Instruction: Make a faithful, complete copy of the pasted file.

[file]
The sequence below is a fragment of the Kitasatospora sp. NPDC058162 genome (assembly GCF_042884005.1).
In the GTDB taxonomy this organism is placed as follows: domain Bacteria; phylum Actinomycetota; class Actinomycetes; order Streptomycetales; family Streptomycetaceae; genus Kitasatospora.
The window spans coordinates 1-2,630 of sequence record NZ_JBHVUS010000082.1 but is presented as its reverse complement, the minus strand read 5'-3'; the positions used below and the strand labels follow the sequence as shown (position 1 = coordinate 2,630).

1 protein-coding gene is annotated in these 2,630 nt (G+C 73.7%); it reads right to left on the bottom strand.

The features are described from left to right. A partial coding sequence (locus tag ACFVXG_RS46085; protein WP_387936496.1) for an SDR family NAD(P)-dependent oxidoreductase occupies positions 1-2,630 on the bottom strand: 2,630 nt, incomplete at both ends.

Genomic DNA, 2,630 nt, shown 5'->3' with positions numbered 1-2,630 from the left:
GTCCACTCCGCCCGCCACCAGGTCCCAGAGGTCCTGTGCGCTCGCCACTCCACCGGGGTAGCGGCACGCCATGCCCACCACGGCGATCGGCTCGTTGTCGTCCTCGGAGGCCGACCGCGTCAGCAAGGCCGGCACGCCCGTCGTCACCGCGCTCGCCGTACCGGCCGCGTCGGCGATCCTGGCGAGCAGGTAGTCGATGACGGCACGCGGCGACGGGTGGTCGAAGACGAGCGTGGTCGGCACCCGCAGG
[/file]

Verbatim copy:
The sequence below is a fragment of the Kitasatospora sp. NPDC058162 genome (assembly GCF_042884005.1).
In the GTDB taxonomy this organism is placed as follows: domain Bacteria; phylum Actinomycetota; class Actinomycetes; order Streptomycetales; family Streptomycetaceae; genus Kitasatospora.
The window spans coordinates 1-2,630 of sequence record NZ_JBHVUS010000082.1 but is presented as its reverse complement, the minus strand read 5'-3'; the positions used below and the strand labels follow the sequence as shown (position 1 = coordinate 2,630).

1 protein-coding gene is annotated in these 2,630 nt (G+C 73.7%); it reads right to left on the bottom strand.

The features are described from left to right. A partial coding sequence (locus tag ACFVXG_RS46085; protein WP_387936496.1) for an SDR family NAD(P)-dependent oxidoreductase occupies positions 1-2,630 on the bottom strand: 2,630 nt, incomplete at both ends.

Genomic DNA, 2,630 nt, shown 5'->3' with positions numbered 1-2,630 from the left:
GTCCACTCCGCCCGCCACCAGGTCCCAGAGGTCCTGTGCGCTCGCCACTCCACCGGGGTAGCGGCACGCCATGCCCACCACGGCGATCGGCTCGTTGTCGTCCTCGGAGGCCGACCGCGTCAGCAAGGCCGGCACGCCCGTCGTCACCGCGCTCGCCGTACCGGCCGCGTCGGCGATCCTGGCGAGCAGGTAGTCGATGACGGCACGCGGCGACGGGTGGTCGAAGACGAGCGTGGTCGGCACCCGCAGG